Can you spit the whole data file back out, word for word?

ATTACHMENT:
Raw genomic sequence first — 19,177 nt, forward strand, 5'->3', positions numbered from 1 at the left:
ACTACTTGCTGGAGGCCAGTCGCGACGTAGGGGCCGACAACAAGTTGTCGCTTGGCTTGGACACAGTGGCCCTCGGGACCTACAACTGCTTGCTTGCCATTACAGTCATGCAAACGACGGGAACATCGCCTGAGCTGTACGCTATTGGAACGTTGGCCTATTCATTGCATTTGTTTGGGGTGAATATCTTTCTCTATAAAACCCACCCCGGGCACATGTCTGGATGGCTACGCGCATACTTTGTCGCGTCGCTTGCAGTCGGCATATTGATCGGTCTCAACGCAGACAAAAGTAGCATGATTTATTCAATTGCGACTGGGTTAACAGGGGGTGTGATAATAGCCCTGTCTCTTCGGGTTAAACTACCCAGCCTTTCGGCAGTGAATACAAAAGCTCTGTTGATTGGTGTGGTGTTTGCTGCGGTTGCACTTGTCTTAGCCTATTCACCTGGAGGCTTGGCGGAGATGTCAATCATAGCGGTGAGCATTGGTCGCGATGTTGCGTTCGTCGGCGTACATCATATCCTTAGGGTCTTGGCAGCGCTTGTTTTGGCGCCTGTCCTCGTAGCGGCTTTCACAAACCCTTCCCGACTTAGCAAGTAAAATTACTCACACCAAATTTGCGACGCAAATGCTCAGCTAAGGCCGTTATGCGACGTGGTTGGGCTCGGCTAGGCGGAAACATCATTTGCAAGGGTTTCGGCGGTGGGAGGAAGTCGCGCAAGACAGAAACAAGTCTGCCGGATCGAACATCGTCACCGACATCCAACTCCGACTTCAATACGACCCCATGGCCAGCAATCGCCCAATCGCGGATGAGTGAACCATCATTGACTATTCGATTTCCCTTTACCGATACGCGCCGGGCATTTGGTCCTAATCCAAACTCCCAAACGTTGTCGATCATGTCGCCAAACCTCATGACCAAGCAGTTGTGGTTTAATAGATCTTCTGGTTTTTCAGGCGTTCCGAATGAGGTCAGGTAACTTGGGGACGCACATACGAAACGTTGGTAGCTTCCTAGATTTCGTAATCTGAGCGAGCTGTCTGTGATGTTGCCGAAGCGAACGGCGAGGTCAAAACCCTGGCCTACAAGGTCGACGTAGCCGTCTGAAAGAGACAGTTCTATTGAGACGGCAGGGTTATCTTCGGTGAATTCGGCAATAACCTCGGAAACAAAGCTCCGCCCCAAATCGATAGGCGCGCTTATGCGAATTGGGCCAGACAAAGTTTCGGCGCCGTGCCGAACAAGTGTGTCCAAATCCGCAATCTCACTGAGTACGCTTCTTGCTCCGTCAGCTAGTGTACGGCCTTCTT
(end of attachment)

Raw genomic sequence first — 19,177 nt, forward strand, 5'->3', positions numbered from 1 at the left:
ACTACTTGCTGGAGGCCAGTCGCGACGTAGGGGCCGACAACAAGTTGTCGCTTGGCTTGGACACAGTGGCCCTCGGGACCTACAACTGCTTGCTTGCCATTACAGTCATGCAAACGACGGGAACATCGCCTGAGCTGTACGCTATTGGAACGTTGGCCTATTCATTGCATTTGTTTGGGGTGAATATCTTTCTCTATAAAACCCACCCCGGGCACATGTCTGGATGGCTACGCGCATACTTTGTCGCGTCGCTTGCAGTCGGCATATTGATCGGTCTCAACGCAGACAAAAGTAGCATGATTTATTCAATTGCGACTGGGTTAACAGGGGGTGTGATAATAGCCCTGTCTCTTCGGGTTAAACTACCCAGCCTTTCGGCAGTGAATACAAAAGCTCTGTTGATTGGTGTGGTGTTTGCTGCGGTTGCACTTGTCTTAGCCTATTCACCTGGAGGCTTGGCGGAGATGTCAATCATAGCGGTGAGCATTGGTCGCGATGTTGCGTTCGTCGGCGTACATCATATCCTTAGGGTCTTGGCAGCGCTTGTTTTGGCGCCTGTCCTCGTAGCGGCTTTCACAAACCCTTCCCGACTTAGCAAGTAAAATTACTCACACCAAATTTGCGACGCAAATGCTCAGCTAAGGCCGTTATGCGACGTGGTTGGGCTCGGCTAGGCGGAAACATCATTTGCAAGGGTTTCGGCGGTGGGAGGAAGTCGCGCAAGACAGAAACAAGTCTGCCGGATCGAACATCGTCACCGACATCCAACTCCGACTTCAATACGACCCCATGGCCAGCAATCGCCCAATCGCGGATGAGTGAACCATCATTGACTATTCGATTTCCCTTTACCGATACGCGCCGGGCATTTGGTCCTAATCCAAACTCCCAAACGTTGTCGATCATGTCGCCAAACCTCATGACCAAGCAGTTGTGGTTTAATAGATCTTCTGGTTTTTCAGGCGTTCCGAATGAGGTCAGGTAACTTGGGGACGCACATACGAAACGTTGGTAGCTTCCTAGATTTCGTAATCTGAGCGAGCTGTCTGTGATGTTGCCGAAGCGAACGGCGAGGTCAAAACCCTGGCCTACAAGGTCGACGTAGCCGTCTGAAAGAGACAGTTCTATTGAGACGGCAGGGTTATCTTCGGTGAATTCGGCAATAACCTCGGAAACAAAGCTCCGCCCCAAATCGATAGGCGCGCTTATGCGAATTGGGCCAGACAAAGTTTCGGCGCCGTGCCGAACAAGTGTGTCCAAATCCGCAATCTCACTGAGTACGCTTCTTGCTCCGTCAGCTAGTGTACGGCCTTCTT